South Carolina Coastal Conservation League v. U.S. Army Corps of Engineers (Lawyers Weekly No. 15-01-0636, 22 pp.) (Hamilton, J.) No. 14-1796, June 17, 2015; USDC at Charleston, S.C. (Gergel, J.) 4th Cir.
Holding: The 4th Circuit says a district court did not err in dismissing as moot a coastal conservation league’s challenge to actions by the owner of 485 acres of freshwater wetlands the league claims is being converted to saltwater wetlands, allegedly in violation of federal environmental laws.
Since 2009, the entire tract of land at issue has been owned by South Coast Mitigation Group LLC. Of approximately 700 acres, 30 percent is tidal salt marsh subject to tidal flow, while the remaining 70 percent, or the 485 acres, is separated from the Back River and its marsh system by man-made earthen embankments (the Embanked Tract) built 150 years ago to create rice fields. The earthen embankments include a variety of water control structures which can be opened in order to directly connect the Embanked Tract with the Back River and its tidal marsh system. South Coast possesses the sole legal right to operate these water control structures and is entitled to do so without any government oversight. South Coast controls when brackish water from the Back River and its tidal marsh system enters the Embanked Tract.
The present litigation stems from South Coast’s desire to connect the Embanked Tract with the Back River fork of the Savannah River and its tidal system to allow the entire almost 700-acre tract it owns to become a functioning tidal marsh integrated with the Savannah River. South Coast also desires to dedicate the site to use as a commercial tidal wetlands mitigation bank.
The Clean Water Act authorizes defendant U.S. Army Corps of Engineers to issue permits for the discharge of fill material into U.S. waters. The Corps analyzed Nationwide Permit 27’s applicability to South Coast’s proposed action to impact 0.65 acres of waters of the United States. The Corps then both verified that Nationwide Permit 27 applied to the removal of the embankments and the deposit of such material into the adjacent ditches and approved the Final Clydesdale Mitigation Banking Instrument in April 2013.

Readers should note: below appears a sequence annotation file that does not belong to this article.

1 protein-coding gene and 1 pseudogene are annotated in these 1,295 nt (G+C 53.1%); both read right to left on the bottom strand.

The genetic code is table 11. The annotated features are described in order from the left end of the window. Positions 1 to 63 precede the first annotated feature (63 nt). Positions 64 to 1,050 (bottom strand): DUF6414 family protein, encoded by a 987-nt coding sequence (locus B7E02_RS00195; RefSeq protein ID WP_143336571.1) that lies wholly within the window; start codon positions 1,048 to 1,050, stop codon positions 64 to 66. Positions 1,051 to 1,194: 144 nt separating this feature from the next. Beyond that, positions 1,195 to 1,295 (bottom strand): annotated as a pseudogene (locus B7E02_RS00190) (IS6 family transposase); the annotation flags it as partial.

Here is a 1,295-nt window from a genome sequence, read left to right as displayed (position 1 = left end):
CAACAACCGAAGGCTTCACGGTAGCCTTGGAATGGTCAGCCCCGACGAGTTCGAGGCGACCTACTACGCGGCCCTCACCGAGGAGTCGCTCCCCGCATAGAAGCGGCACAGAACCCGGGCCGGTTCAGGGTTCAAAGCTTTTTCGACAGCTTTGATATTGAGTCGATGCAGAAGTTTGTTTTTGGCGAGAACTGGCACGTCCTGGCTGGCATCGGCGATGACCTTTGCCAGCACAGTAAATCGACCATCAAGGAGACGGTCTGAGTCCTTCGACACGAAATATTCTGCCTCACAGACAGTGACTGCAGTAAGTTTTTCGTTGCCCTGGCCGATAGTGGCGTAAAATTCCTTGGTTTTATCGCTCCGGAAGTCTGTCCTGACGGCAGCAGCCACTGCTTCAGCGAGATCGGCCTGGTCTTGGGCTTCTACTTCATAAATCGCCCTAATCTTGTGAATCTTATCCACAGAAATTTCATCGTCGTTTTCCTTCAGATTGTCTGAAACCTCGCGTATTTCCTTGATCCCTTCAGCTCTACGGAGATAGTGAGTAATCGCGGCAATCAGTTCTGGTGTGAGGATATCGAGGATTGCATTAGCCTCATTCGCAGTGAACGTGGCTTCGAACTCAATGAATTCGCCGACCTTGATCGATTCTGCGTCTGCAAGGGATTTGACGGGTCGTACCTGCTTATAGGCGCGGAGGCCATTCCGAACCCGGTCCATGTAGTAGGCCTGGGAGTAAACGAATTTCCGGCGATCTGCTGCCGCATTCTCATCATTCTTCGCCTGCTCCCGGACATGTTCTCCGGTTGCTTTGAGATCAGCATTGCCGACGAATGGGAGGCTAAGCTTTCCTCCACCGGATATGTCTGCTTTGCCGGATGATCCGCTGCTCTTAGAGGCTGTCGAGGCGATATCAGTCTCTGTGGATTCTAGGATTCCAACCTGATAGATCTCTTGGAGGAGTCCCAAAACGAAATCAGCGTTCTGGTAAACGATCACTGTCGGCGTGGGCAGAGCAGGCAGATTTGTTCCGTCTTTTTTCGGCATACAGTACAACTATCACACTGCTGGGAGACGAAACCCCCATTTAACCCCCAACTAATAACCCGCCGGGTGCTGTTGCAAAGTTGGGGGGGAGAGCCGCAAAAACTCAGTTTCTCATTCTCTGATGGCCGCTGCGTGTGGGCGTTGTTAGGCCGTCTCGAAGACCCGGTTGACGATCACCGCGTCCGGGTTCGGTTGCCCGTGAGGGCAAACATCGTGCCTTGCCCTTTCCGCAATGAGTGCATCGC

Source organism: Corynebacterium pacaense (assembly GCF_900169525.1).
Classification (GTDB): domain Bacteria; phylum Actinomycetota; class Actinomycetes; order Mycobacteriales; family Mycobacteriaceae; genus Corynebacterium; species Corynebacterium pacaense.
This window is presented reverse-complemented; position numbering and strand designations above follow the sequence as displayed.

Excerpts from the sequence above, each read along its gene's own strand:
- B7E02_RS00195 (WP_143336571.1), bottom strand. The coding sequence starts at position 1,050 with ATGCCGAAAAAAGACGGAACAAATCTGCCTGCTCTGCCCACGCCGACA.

The district court agreed with South Coast that the case is moot. According to the court, the harm sought to be enjoined – preventing the intrusion of brackish water from the freshwater impoundments – has already occurred. In fact, the water inside the impoundments is more saline than the water plaintiff seeks to prevent from entering the impoundments.
Although given sufficient opportunity to present evidence challenging the salinity readings relied upon by the district court in making its mootness determination, the League did not do so. Allowing South Coast to level the embankments and place the fill dirt in the adjacent ditches will not make the water within the Embanked Tract any more saline than it currently is. The record on appeal does not support the view that granting the League the relief it seeks on any of its claims will likely prevent the water within the Embanked Tract from becoming more saline.
The League’s disagreement with the wisdom of the Corps’ challenged approvals in this case and the League’s general belief that saltwater mitigation banks are a bad idea for the environment is insufficient to establish jurisdictional standing to continue the current litigation.
We affirm the district court’s dismissal of this action as moot.t